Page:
male civet stepped out into the clearing under the bait tree.
Clanton immediately looked at me and I could see by the look in his
eyes that he was very tempted. I quickly popped his bubble by
shaking my head – we hadn’t done all this work to get second prize!
The civet sniffed around for a few more minutes and then wandered
off. The light was beginning to fade and suddenly - there he was!
The tom had appeared as they often do, no noise, no indication of
his arrival, just materialising at the base of the tree. A quick
nudge, but there was no need, Clanton had seen him and sat waiting
for my signal. We waited for the leopard to climb the tree and start
feeding. It was important not to botch up the proceedings by rushing
Everything had been set up to ensure a clear shot on
the branch above the bait. The cat however had different ideas and
hopped onto the branch on the opposite side. It was getting dark and
the light was fading, but we could still see his silhouette clearly
against the sky. In spite of this I decided to wait and indicated as
much to Clanton. Eventually we heard rather than saw the cat jump
onto the right branch and waited for him to start feeding properly.
I flicked the light on. For a second or two the big cat’s eyes shone
back at us as he glared in our direction, but he soon lost interest
and put his head down again to concentrate on his meal. I tapped
Clanton on the shoulder, an indication to shoot. The .338 Weatherby
shattered the silence, the cat dropped out the tree as if pole axed,
but leapt up and immediately charged off with a deep growl.
There was complete silence as we listened for any
indication of the cat’s whereabouts – nothing. A quick discussion
and Clanton assured me his shot placement had been good. Strapping a
powerful flashlight to the barrel of my rifle, we waited for Steven,
my tracker to arrive. As soon as he did, we walked up to the base of
the tree and quickly picked up the glint of fresh blood in the
light. With Steven crouching down in front of us, he slowly lead us
in the direction the cat had taken. It can be a little nerve racking
following a wounded leopard at night because it is so difficult to
see beyond the beam of light. The one big advantage however, is when
the cat looks at you, his eyes become visible from a long way off
and it was exactly this that alerted us to his presence as we
followed the big tom. I had moved slightly ahead of the tracker,
shining my light in the undergrowth when suddenly two bright green
eyes reflected back at me. I immediately crouched down waiting for
the cat to react to my presence - but there was nothing. After a
short while I cautiously moved forward, but still nothing. The big
old tom had succumbed to a well placed lung shot, but incredibly
still had the strength to run off a 100 yards, turn around and face
us before he died. Clanton had done his bit once again and finally
had a nice big male leopard to add to his trophy room.
hunt continued to produce great results. Another hyena was taken a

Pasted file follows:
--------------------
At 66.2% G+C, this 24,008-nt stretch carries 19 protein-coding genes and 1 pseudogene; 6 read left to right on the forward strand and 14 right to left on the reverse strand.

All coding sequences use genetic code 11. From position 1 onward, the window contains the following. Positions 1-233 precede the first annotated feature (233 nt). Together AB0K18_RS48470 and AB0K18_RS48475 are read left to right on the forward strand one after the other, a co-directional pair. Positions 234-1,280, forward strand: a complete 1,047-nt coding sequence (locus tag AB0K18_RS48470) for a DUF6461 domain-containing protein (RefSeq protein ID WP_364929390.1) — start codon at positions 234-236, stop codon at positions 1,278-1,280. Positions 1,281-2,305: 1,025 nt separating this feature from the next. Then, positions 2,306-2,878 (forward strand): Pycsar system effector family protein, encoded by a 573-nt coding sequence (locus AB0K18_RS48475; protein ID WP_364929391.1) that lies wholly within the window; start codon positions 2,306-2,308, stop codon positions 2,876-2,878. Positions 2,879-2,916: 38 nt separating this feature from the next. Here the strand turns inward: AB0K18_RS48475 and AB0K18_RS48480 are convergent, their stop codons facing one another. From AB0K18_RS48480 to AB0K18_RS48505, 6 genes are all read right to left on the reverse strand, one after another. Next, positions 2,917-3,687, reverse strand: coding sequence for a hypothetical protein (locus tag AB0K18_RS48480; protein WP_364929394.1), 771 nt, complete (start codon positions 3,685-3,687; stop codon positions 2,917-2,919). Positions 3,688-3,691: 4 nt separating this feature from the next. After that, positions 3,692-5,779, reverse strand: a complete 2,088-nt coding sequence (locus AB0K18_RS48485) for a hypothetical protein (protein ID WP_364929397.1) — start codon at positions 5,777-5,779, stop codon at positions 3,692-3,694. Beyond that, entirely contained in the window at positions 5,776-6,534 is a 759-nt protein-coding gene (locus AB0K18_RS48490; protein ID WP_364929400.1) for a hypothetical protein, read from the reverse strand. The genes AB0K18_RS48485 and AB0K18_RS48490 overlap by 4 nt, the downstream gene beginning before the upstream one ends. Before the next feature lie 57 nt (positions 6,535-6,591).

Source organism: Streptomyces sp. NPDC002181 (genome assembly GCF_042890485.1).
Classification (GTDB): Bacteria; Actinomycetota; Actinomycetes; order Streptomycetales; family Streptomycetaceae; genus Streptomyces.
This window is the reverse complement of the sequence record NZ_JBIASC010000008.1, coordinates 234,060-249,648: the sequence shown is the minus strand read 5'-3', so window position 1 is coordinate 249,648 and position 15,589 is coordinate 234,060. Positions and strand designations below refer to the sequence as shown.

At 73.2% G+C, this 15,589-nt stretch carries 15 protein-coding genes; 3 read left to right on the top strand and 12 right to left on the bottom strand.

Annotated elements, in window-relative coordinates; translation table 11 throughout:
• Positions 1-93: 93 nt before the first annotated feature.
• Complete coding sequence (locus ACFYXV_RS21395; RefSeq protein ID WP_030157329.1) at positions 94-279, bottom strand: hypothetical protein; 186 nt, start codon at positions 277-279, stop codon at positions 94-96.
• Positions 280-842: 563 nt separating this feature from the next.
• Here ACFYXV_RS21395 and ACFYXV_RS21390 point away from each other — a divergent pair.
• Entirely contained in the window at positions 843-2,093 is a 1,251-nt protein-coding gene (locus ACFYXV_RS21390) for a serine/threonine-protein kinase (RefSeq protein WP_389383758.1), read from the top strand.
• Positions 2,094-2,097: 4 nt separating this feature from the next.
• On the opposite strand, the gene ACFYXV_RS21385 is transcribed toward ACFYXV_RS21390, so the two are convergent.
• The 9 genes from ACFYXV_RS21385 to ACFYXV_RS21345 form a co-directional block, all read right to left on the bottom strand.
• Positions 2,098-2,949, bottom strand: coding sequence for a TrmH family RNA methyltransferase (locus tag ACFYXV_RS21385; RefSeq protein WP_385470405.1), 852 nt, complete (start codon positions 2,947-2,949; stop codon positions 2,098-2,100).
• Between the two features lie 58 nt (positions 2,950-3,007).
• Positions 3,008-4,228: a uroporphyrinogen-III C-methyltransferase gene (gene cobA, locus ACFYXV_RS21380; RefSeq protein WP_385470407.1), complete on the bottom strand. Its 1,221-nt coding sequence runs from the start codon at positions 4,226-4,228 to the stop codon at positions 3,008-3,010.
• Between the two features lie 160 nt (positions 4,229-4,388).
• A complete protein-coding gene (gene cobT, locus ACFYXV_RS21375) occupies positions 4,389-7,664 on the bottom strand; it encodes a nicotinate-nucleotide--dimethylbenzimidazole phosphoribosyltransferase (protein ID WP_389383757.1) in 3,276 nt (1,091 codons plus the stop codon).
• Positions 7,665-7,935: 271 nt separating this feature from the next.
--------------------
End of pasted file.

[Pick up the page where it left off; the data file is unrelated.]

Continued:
few days later followed by a respectable 41" sable. We still had six
days left in Kazuma without much else to hunt so we decided to look
at the possibility of heading down to hunt the Chiredzi River
Conservancy again. Clanton was looking for a hippo and Barry Style
had mentioned that if we had some time on our hands, he would
organise one for us. Once again everything worked like clockwork.
Barry arrived to pick us up in his Cessna 206 from Victoria Falls
airport the next morning and by that afternoon we were hunting
across the other side of the country. Clanton was still very keen to
secure a civet so every day we left camp with a light, staying out
late and spotlighting on the way back. It wasn’t long before his
trophy list began to grow again. One morning we flushed a small herd
of bushpig and it didn’t take Clanton long to put one in the salt.
After finding a suitable bull hippo along the Chiredzi River he was
put to rest with a single brainshot. This was followed the next
morning with a beautiful male bushbuck. The night hunts started to
produce results as well. First an African wildcat was taken followed
by a large male serval and as luck would have it Clanton finally
took a nice big civet. A grysbok, klipspringer and another bushpig
was added to the list and by this time we thought the hunt was all
but over. When luck is on your side however, things often work out
On the last morning of the hunt, Clanton and I were
ambling along a bush track within the conservancy when we bumped
into 3 buffalo dagga boys. Clanton had already taken two good bulls
with us on his previous hunt but one of these bulls was a beauty.
The buffalo however took off and we thought that was the end of it.
Back at camp for lunch, we mentioned the sighting to Barry and he
told us to try and take one if we could as there was one left on
quota and no other hunts booked for 2011. Clanton needed no other
excuse and even though we thought we were pushing this luck business
a little too far, decided to go back and look for them that
afternoon. You guessed it! Although they could have been anywhere,
we found them feeding slowly along the edge of a small stream and
out in the open. A short stalk followed and Clanton rapped up his 15
day elephant/sable hunt with yet another fine trophy.
Many hunters say that with hard work and perseverance, you make
your own luck. I believe this to be true, but in Clanton’s case the
scale was definitely tipped in his favour.